It’s no gain reiterating how Nigerians are gradually becoming strongly attached to the Internet, with each day showing streaks of even greater yearnings for it. The Nigerian government on the other hand is quite aware of this increasing trend, which is why it has taken a giant stride towards improving the nation’s existing Internet infrastructure by announcing plans to issue new telecoms licenses. This will in no doubt increase the competition in the telecom industry, but the overall effect on the economy promises anything mouthwatering but Internet backwardness.
Making the announcement in Abuja, the Acting Executive Vice Chairman of the Nigerian Communications Commission (NCC) Prof Umar Danbatta, disclosed that the new licenses will be issued next year (2016).
According to him, the new licenses will create “robust internet infrastructure” across the country.
Speaking on the developments in the nation’s telecoms industry, Danbatta said the NCC aims to create a level playing field for all operators and investors as a way of allowing every player to maximise their investments.
“This would increase investments, expand broadband services and drive economic growth and development in the country,” he said.
Danbatta added that the commission wants to increase the tech sector’s contribution to the nation’s GDP by 15%, increasing the present rate of 10% to 25% over the next 10 years.
“We shall continue to provide the enabling environment to attain the prediction of 25 per cent by 2025,” he said.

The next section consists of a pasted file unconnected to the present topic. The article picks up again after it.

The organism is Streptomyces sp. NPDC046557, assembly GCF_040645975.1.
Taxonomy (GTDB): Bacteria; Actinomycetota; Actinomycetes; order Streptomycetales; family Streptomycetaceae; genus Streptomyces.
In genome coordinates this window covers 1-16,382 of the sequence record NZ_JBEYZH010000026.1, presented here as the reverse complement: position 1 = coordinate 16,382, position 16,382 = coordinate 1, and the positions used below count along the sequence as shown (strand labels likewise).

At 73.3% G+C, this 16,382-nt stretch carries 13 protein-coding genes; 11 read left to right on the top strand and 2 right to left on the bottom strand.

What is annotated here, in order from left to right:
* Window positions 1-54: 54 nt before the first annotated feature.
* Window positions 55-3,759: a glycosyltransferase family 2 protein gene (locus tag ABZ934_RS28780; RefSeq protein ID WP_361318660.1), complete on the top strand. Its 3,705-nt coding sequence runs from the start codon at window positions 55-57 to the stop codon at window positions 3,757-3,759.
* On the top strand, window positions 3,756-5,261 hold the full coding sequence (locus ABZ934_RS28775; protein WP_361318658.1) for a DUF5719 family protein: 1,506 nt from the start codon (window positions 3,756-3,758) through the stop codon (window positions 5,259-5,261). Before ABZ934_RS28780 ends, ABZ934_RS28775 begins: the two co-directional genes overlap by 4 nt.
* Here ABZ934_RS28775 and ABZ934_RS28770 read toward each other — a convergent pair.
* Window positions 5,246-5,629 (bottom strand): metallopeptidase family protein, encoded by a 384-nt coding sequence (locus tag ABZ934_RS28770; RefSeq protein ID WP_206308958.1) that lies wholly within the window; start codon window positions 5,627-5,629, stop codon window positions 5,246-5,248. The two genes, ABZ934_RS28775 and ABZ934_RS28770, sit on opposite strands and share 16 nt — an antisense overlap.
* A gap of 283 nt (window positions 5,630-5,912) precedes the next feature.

“The commission is currently engaging the Nigeria Governors’ Forum (NGF) with a view to removing the barriers to infrastructure deployment such as fibre-optic cables, base transceiver stations (BTS) and others from their states.”
Tony Ojobo, NCC’s Director of Public Affairs, has confirmed the commission’s plans to issue new licenses next year. Speaking over the weekend, Ojobo said the new licenses would ensure that Nigeria has enough pervasive internet penetration to be able to implement policies that will guarantee good operating environment for telecom players.
He said, “Nigeria has an array of telecom licences awaiting auctions from next year; they include the 2.6GHz band and Infrastructure companies (InfraCos) in the five geopolitical zones of the country. Others are the 5.4GHz band, 70/80GHz band as well as the 700/800MHz bands that NCC plans to tender to telecom broadband operators.”
With these statements of intents, Nigerians can certainly expect a better Internet tomorrow.
Nigerian startups raised $55.4m in Q1 2020; over 99% of which came from foreign sources. Find out more when you download the full report.
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